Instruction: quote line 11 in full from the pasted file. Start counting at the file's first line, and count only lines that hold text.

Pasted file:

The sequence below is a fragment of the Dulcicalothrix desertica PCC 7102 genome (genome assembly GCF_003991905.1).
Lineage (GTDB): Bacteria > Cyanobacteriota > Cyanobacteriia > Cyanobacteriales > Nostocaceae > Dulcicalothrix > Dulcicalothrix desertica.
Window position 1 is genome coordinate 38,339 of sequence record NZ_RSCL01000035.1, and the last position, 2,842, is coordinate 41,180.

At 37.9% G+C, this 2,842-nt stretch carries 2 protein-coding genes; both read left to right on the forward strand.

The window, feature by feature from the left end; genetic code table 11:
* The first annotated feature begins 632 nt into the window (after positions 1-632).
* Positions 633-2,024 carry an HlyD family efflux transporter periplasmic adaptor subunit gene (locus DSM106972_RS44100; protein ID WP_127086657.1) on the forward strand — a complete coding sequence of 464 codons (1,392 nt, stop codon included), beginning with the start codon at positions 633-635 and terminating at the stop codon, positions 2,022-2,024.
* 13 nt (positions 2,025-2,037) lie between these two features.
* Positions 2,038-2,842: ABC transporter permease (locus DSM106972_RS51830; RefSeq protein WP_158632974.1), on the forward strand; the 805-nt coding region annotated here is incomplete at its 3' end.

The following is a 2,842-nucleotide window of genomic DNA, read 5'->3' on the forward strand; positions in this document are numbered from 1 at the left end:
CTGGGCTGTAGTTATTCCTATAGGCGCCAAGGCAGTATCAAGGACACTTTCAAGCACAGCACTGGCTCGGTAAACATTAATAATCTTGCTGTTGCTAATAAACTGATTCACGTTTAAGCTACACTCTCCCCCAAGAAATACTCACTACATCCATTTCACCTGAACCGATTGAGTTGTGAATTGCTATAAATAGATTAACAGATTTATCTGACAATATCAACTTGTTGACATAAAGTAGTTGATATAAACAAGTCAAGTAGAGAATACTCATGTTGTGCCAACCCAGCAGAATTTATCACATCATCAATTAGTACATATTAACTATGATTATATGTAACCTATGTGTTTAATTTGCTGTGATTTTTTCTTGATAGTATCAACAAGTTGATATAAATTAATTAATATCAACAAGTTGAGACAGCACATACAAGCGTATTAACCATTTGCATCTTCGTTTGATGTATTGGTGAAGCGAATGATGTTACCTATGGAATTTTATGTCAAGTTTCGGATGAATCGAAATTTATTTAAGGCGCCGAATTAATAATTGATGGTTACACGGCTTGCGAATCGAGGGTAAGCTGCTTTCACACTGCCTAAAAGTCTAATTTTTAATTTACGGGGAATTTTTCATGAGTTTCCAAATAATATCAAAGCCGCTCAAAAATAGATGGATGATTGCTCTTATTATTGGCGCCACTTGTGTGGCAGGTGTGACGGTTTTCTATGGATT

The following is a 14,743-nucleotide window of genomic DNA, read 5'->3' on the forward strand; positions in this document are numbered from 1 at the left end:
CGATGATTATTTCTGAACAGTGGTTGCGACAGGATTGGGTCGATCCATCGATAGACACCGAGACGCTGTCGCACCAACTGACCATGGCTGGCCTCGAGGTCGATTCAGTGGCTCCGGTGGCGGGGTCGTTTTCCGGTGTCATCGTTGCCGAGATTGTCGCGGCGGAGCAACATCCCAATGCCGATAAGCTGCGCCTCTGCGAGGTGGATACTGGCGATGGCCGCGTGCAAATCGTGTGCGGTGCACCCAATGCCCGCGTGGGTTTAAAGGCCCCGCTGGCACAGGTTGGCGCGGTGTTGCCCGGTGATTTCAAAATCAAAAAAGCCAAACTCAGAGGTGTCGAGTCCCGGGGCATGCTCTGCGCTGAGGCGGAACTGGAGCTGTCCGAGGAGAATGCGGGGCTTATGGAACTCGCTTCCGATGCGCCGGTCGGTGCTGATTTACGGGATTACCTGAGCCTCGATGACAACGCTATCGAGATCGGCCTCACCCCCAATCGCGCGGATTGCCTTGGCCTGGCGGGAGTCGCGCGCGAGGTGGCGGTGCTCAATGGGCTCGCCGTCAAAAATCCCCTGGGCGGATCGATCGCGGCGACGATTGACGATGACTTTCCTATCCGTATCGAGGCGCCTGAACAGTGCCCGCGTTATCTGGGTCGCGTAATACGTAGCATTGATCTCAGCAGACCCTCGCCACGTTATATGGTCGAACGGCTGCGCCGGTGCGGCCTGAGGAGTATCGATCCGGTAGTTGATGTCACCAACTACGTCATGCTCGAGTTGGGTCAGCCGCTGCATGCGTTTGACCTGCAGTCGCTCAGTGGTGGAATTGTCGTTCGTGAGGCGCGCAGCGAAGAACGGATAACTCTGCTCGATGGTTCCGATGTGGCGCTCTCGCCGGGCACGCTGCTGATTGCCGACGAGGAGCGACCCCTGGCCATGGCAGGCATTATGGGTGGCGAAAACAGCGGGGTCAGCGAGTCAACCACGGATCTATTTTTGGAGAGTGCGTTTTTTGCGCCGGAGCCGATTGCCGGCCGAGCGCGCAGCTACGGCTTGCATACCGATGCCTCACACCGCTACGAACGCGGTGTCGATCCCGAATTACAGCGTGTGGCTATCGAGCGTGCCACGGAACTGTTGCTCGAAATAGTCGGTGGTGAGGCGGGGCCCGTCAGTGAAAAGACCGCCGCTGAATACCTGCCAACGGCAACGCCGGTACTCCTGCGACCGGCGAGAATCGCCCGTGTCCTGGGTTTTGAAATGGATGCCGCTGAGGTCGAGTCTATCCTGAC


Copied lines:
CTGGGCTGTAGTTATTCCTATAGGCGCCAAGGCAGTATCAAGGACACTTTCAAGCACAGCACTGGCTCGGTAAACATTAATAATCTTGCTGTTGCTAATAAACTGATTCACGTTTAAGCTACACTCTCCCCCAAGAAATACTCACTACATCCATTTCACCTGAACCGATTGAGTTGTGAATTGCTATAAATAGATTAACAGATTTATCTGACAATATCAACTTGTTGACATAAAGTAGTTGATATAAACAAGTCAAGTAGAGAATACTCATGTTGTGCCAACCCAGCAGAATTTATCACATCATCAATTAGTACATATTAACTATGATTATATGTAACCTATGTGTTTAATTTGCTGTGATTTTTTCTTGATAGTATCAACAAGTTGATATAAATTAATTAATATCAACAAGTTGAGACAGCACATACAAGCGTATTAACCATTTGCATCTTCGTTTGATGTATTGGTGAAGCGAATGATGTTACCTATGGAATTTTATGTCAAGTTTCGGATGAATCGAAATTTATTTAAGGCGCCGAATTAATAATTGATGGTTACACGGCTTGCGAATCGAGGGTAAGCTGCTTTCACACTGCCTAAAAGTCTAATTTTTAATTTACGGGGAATTTTTCATGAGTTTCCAAATAATATCAAAGCCGCTCAAAAATAGATGGATGATTGCTCTTATTATTGGCGCCACTTGTGTGGCAGGTGTGACGGTTTTCTATGGATT